Rethinking Television, Video Games, and Children

How do the games we create affect the people we become?

The following was originally published in the San Clemente Sun Post.

There has been so much written and stated about children watching television and playing video games that, perhaps, even the mention of it causes us to tune out.  For example, we know that children who watch too much TV are more aggressive than other children because of repeated exposure to graphic violence and that children’s academic performance suffers because they are spending time in a passive activity rather than reading and doing math problems. Recently, I read a new study about the effects of children watching TV and playing video games and discovered not only some facts I didn’t know, but once again it raised my level of concern about children and television.

Children are averaging watching approximately 4 hours of television a day, which is second only to sleep. By the time children graduate from high school, they have watched more than 20,000 hours of television, more than they have spent in the classroom. In one study that followed children into young adulthood researchers found that exposure to violence on television at age 8 was significantly related to the likelihood of committing violent acts as adolescents and young adults.  Boys who watched the most violence on television were the most likely to commit violence later in life than those watching less television violence. In another study with preschool children, preschoolers were randomly assigned to two groups. One group watched Saturday morning cartoons with violence and the other group watched cartoons with no violence. These children were later observed interacting with their peers on the play ground and the groups watching violent cartoons kicked, choked, and pushed their playmates more than those not exposed to violent cartoons. While violent behavior in children may have many determinants, television watching seems clearly to be one.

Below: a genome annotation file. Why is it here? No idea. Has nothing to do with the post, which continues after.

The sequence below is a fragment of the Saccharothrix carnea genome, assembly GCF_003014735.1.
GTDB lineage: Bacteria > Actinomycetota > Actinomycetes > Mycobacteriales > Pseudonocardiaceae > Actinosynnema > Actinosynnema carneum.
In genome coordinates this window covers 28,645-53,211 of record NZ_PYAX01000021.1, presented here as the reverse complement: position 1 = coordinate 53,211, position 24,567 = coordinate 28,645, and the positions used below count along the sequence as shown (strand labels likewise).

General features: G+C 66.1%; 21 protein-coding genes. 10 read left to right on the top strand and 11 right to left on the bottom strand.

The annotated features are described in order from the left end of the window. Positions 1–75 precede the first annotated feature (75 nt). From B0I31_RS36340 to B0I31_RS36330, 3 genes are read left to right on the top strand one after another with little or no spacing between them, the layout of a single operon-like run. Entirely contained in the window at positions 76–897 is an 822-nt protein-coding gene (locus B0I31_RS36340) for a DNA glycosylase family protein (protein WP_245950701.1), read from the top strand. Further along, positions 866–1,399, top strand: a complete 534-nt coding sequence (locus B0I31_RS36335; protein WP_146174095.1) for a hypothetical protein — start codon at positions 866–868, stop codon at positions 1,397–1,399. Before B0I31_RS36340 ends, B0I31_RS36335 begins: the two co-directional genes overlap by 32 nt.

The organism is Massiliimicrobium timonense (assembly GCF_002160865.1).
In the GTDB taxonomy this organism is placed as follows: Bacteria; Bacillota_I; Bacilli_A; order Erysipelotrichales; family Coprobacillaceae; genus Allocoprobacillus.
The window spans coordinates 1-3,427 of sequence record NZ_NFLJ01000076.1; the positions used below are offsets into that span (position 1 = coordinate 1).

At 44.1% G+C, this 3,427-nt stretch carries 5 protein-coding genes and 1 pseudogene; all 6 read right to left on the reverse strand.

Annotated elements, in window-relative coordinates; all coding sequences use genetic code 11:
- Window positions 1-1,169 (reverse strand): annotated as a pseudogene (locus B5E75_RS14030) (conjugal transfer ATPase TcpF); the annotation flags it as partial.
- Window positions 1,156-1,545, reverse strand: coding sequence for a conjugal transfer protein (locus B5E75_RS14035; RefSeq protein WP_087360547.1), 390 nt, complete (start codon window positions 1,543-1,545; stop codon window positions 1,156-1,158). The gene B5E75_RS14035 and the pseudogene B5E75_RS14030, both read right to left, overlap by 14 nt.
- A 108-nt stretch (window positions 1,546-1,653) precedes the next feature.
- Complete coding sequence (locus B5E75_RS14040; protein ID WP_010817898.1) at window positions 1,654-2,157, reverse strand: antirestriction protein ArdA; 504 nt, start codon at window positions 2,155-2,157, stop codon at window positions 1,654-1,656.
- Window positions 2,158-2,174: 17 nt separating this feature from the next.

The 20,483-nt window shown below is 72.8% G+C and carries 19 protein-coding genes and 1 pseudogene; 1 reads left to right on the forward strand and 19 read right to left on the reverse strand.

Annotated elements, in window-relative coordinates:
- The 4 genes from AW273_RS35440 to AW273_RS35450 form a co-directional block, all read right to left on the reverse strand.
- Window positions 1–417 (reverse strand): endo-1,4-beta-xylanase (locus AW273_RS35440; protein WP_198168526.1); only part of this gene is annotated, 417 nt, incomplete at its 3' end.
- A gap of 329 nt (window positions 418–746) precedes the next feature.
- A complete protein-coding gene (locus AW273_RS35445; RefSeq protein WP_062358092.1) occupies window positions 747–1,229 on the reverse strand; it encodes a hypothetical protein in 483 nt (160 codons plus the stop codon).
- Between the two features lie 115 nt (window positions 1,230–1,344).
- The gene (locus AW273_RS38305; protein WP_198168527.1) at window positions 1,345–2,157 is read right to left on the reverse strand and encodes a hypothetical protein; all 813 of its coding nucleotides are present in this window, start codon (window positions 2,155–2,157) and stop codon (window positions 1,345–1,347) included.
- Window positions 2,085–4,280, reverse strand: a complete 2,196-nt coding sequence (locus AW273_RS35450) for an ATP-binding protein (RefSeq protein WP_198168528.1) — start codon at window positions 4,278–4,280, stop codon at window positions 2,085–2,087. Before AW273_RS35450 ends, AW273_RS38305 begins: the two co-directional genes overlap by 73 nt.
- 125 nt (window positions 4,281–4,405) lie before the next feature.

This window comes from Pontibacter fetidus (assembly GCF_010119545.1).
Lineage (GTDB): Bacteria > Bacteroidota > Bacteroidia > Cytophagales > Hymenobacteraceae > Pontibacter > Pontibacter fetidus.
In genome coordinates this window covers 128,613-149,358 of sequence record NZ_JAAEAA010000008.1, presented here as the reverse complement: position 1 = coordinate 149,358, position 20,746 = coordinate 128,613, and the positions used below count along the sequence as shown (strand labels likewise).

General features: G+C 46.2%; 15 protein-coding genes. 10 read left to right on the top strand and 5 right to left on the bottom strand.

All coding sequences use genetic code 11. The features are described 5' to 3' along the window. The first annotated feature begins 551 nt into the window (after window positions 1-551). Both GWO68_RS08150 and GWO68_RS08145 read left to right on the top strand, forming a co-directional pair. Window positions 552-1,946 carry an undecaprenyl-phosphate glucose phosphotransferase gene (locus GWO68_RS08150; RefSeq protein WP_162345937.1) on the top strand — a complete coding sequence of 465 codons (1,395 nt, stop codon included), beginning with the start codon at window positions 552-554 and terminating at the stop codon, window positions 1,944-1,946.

Researchers have found that there are other consequences of too much television watching. It paints an unrealistic view of the world.  Generally, characters on television do not suffer the consequences of poor planning or decision making. At the conclusion of the 30-minute or 1-hour program, there are resolutions to complex issues that in real life may take years or never be resolved. The consequences of the violence perpetrated by the main character are glamorized and he or she may never suffer the logical consequences of their behavior. 

In terms of academic performance, children’s creativity and verbal skills may suffer more from television watching because it is a visual activity and learning language is typically enhanced by interactive activities. New technologies, such as interactive television may hold more promise in not negatively affecting children’s academic performance, but even this cannot take the place of person-to-person contact.